Now I had my own office, a clerical staff of about 6 and warehouse staff at the other end of the factory of about the same. I realised that I had probably reached as far as I could go. I also remembered something Les had said at Northampton. He said I should try to acquire a poker face because what I was thinking was very plain to see. I rejected that advice and wondered whether I needed to find a field where an expressive face was an advantage rather than otherwise. My landlady reported that a man who was the area representative for Aspro (a firm founded by the Australian Nicholas Brothers) had been talking about what an easy job it was but he was leaving it. I wrote to them saying I heard they needed a new rep and I wanted to apply. The fact that he was leaving was news to them. Perhaps he was only shooting his mouth off but he did leave and I got the job.

When I met the Sales Manager at their head office he proudly showed me a framed copy of a press advertisement from about 20 years previously. “Of course we wouldn’t be allowed to do that now.” I thought he regretted it. The ad said “Aspro costs more than aspirin. Does not harm the heart.” That was downright dishonest because Aspro bought their ingredients in bulk from the same manufacturer as all the other aspirin makers, turned it into tablets, packaged and sold it. But for many years the public believed that Aspro was somehow different to aspirin and bought it in large numbers.

In advance I thought that a selling job would bring me into touch with many interesting people and provide stories that I could later use as a writer. (I still had that aim.) But in 8 years on the road I learned practically nothing although I did come across the following in Wales. A middle-aged chemist passed on something he had heard from the still older man to whom he’d been apprenticed. The incident reported may have happened in the 1920s or perhaps earlier. In the village there was the chemist and no doctor. Over the years he built up a reputation for being able to diagnose ailments from urine. He was in the back and heard two women talking. “Dhu! Dhu! (dew, dew, an expression of concern. It probably meant Devil, Devil) you look terrible. What’s ‘appened?” “It’s Dai (pron digh). He fell down the stairs from the top to the bottom. It’s a wonder he wasn’t killed.”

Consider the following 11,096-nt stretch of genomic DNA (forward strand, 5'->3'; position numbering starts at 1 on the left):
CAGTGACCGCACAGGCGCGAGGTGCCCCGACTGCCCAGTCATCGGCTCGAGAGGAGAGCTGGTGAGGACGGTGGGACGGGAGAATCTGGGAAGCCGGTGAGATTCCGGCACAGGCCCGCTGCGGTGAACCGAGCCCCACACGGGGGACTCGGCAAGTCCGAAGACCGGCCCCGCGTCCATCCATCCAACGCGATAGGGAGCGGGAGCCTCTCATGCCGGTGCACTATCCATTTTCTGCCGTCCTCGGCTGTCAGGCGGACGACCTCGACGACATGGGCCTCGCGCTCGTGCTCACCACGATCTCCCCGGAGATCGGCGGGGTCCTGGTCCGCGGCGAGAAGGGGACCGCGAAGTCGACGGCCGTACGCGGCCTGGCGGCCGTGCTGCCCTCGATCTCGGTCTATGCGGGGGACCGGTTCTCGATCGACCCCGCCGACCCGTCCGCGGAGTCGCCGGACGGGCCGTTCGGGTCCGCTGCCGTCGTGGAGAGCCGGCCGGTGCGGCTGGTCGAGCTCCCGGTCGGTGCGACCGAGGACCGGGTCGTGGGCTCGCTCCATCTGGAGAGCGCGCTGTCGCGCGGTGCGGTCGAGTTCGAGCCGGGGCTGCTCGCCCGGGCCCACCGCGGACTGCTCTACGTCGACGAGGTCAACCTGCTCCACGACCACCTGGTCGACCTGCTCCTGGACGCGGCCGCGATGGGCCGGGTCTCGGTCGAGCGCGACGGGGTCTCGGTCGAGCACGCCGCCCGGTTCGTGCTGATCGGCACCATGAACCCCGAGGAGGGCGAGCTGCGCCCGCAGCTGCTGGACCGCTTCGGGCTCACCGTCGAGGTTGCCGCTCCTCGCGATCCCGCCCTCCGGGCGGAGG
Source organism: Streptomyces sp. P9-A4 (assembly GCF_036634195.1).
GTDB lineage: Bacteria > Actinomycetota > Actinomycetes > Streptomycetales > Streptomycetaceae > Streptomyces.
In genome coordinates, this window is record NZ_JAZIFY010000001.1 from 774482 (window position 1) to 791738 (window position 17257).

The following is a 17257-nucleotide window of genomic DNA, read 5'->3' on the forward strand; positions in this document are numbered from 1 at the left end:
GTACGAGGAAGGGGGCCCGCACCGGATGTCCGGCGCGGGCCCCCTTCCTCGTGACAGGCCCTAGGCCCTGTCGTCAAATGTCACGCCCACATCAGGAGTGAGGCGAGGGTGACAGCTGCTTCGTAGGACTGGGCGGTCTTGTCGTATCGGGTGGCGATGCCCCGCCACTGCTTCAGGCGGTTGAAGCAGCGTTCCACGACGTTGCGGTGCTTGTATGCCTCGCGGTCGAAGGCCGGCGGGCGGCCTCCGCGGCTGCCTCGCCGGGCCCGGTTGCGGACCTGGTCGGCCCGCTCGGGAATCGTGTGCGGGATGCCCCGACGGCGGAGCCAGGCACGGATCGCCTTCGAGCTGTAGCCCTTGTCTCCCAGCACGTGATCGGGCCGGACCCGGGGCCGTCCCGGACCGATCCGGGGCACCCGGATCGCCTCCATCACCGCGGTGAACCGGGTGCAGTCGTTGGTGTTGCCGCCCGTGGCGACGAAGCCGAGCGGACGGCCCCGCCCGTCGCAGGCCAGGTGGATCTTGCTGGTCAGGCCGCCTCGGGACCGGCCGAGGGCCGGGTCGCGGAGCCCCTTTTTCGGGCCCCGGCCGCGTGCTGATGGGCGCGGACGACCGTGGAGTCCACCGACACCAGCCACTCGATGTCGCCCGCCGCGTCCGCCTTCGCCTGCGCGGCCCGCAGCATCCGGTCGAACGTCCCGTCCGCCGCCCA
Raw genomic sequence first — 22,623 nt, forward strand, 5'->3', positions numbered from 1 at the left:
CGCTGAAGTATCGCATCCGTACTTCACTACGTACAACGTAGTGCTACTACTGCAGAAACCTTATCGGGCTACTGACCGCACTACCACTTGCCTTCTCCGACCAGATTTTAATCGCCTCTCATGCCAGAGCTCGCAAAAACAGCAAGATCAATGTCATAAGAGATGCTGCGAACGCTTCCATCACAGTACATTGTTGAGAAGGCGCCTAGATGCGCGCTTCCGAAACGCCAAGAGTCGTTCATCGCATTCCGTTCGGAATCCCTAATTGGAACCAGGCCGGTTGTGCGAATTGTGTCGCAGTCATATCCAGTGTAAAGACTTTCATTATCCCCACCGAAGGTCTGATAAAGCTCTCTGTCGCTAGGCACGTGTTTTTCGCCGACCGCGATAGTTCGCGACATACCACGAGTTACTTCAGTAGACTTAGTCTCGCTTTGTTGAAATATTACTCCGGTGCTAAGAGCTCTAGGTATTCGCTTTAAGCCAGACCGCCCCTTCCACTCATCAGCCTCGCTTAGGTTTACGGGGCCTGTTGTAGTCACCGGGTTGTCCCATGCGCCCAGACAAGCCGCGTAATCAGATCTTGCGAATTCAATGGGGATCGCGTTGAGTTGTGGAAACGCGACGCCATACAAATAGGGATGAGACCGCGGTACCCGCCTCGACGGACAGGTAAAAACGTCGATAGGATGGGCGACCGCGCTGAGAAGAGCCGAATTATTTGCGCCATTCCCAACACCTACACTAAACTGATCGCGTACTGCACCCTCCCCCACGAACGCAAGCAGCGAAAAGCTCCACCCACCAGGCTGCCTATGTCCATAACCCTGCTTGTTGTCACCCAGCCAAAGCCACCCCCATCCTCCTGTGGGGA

The chemist decided to have some fun. He came out, expressed surprise at seeing the second woman and then appeared to notice the bottle of urine she was holding. “Hello, Mrs Jenkins. Oh! That’s Dai isn’t it?” “Yes he….” “Don’t tell me.” He took the bottle, shook it, held it up to the light. “Poor Dai he’s had a bad fall ‘en’t he?” “Yes, he fell…” “No. Don’t tell me.” He shook the bottle again. “I reckon he must have fallen down half the stairs.” “No he fell down all the stairs.” He studied the bottle some more “No. Half the stairs definite.” “But Mr Rees I saw it he fell all the way from the top to the bottom.” “That’s strange. Did you bring me all his water?” “Well, no I threw some of it away.” “There you are then.” next